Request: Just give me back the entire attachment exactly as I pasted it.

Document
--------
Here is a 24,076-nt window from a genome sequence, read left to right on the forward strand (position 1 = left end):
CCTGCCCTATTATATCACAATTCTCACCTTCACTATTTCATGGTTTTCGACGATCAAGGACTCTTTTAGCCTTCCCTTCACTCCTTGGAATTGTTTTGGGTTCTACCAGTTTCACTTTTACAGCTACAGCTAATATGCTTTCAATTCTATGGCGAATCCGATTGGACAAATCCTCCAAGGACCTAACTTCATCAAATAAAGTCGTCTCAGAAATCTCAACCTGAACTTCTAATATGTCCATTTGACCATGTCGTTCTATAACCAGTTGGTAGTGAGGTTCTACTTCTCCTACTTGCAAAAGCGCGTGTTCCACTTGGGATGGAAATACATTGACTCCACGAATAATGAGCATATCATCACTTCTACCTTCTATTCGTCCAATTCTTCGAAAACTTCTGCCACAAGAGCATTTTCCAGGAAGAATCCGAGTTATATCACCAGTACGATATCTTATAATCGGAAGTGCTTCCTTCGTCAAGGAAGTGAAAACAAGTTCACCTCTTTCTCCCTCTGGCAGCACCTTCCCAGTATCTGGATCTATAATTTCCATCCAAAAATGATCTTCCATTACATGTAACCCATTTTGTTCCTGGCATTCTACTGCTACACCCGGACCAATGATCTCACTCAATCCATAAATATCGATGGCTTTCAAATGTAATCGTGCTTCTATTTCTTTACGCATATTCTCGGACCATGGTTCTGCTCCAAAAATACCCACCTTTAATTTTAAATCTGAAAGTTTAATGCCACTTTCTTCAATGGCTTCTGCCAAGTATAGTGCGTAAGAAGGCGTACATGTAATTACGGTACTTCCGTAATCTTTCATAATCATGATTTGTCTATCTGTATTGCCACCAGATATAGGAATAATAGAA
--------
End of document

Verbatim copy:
Here is a 24,076-nt window from a genome sequence, read left to right on the forward strand (position 1 = left end):
CCTGCCCTATTATATCACAATTCTCACCTTCACTATTTCATGGTTTTCGACGATCAAGGACTCTTTTAGCCTTCCCTTCACTCCTTGGAATTGTTTTGGGTTCTACCAGTTTCACTTTTACAGCTACAGCTAATATGCTTTCAATTCTATGGCGAATCCGATTGGACAAATCCTCCAAGGACCTAACTTCATCAAATAAAGTCGTCTCAGAAATCTCAACCTGAACTTCTAATATGTCCATTTGACCATGTCGTTCTATAACCAGTTGGTAGTGAGGTTCTACTTCTCCTACTTGCAAAAGCGCGTGTTCCACTTGGGATGGAAATACATTGACTCCACGAATAATGAGCATATCATCACTTCTACCTTCTATTCGTCCAATTCTTCGAAAACTTCTGCCACAAGAGCATTTTCCAGGAAGAATCCGAGTTATATCACCAGTACGATATCTTATAATCGGAAGTGCTTCCTTCGTCAAGGAAGTGAAAACAAGTTCACCTCTTTCTCCCTCTGGCAGCACCTTCCCAGTATCTGGATCTATAATTTCCATCCAAAAATGATCTTCCATTACATGTAACCCATTTTGTTCCTGGCATTCTACTGCTACACCCGGACCAATGATCTCACTCAATCCATAAATATCGATGGCTTTCAAATGTAATCGTGCTTCTATTTCTTTACGCATATTCTCGGACCATGGTTCTGCTCCAAAAATACCCACCTTTAATTTTAAATCTGAAAGTTTAATGCCACTTTCTTCAATGGCTTCTGCCAAGTATAGTGCGTAAGAAGGCGTACATGTAATTACGGTACTTCCGTAATCTTTCATAATCATGATTTGTCTATCTGTATTGCCACCAGATATAGGAATAATAGAA